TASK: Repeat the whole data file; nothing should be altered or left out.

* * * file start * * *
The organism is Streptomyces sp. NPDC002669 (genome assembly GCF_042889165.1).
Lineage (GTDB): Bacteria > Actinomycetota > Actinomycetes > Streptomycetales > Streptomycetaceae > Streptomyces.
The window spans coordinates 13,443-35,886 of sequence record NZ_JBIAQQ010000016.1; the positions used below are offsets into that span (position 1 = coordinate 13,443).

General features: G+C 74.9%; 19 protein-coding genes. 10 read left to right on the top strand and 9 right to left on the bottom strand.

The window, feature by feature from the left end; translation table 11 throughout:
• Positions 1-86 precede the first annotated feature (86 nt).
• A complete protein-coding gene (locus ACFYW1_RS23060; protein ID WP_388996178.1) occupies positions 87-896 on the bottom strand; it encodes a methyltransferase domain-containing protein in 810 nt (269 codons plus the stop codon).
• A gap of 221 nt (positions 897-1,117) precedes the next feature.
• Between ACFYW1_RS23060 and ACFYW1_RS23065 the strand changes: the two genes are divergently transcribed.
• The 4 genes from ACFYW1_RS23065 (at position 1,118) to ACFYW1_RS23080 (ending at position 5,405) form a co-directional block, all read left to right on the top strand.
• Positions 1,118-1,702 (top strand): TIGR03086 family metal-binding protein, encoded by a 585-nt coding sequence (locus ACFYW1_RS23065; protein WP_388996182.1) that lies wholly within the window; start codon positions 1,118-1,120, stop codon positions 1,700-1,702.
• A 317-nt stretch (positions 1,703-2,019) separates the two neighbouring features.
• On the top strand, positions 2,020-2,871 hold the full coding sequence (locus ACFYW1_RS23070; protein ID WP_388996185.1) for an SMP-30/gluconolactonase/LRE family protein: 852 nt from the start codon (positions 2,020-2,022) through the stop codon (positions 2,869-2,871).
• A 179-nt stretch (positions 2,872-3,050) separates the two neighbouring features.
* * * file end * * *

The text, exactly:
The organism is Streptomyces sp. NPDC002669 (genome assembly GCF_042889165.1).
Lineage (GTDB): Bacteria > Actinomycetota > Actinomycetes > Streptomycetales > Streptomycetaceae > Streptomyces.
The window spans coordinates 13,443-35,886 of sequence record NZ_JBIAQQ010000016.1; the positions used below are offsets into that span (position 1 = coordinate 13,443).

General features: G+C 74.9%; 19 protein-coding genes. 10 read left to right on the top strand and 9 right to left on the bottom strand.

The window, feature by feature from the left end; translation table 11 throughout:
• Positions 1-86 precede the first annotated feature (86 nt).
• A complete protein-coding gene (locus ACFYW1_RS23060; protein ID WP_388996178.1) occupies positions 87-896 on the bottom strand; it encodes a methyltransferase domain-containing protein in 810 nt (269 codons plus the stop codon).
• A gap of 221 nt (positions 897-1,117) precedes the next feature.
• Between ACFYW1_RS23060 and ACFYW1_RS23065 the strand changes: the two genes are divergently transcribed.
• The 4 genes from ACFYW1_RS23065 (at position 1,118) to ACFYW1_RS23080 (ending at position 5,405) form a co-directional block, all read left to right on the top strand.
• Positions 1,118-1,702 (top strand): TIGR03086 family metal-binding protein, encoded by a 585-nt coding sequence (locus ACFYW1_RS23065; protein WP_388996182.1) that lies wholly within the window; start codon positions 1,118-1,120, stop codon positions 1,700-1,702.
• A 317-nt stretch (positions 1,703-2,019) separates the two neighbouring features.
• On the top strand, positions 2,020-2,871 hold the full coding sequence (locus ACFYW1_RS23070; protein ID WP_388996185.1) for an SMP-30/gluconolactonase/LRE family protein: 852 nt from the start codon (positions 2,020-2,022) through the stop codon (positions 2,869-2,871).
• A 179-nt stretch (positions 2,872-3,050) separates the two neighbouring features.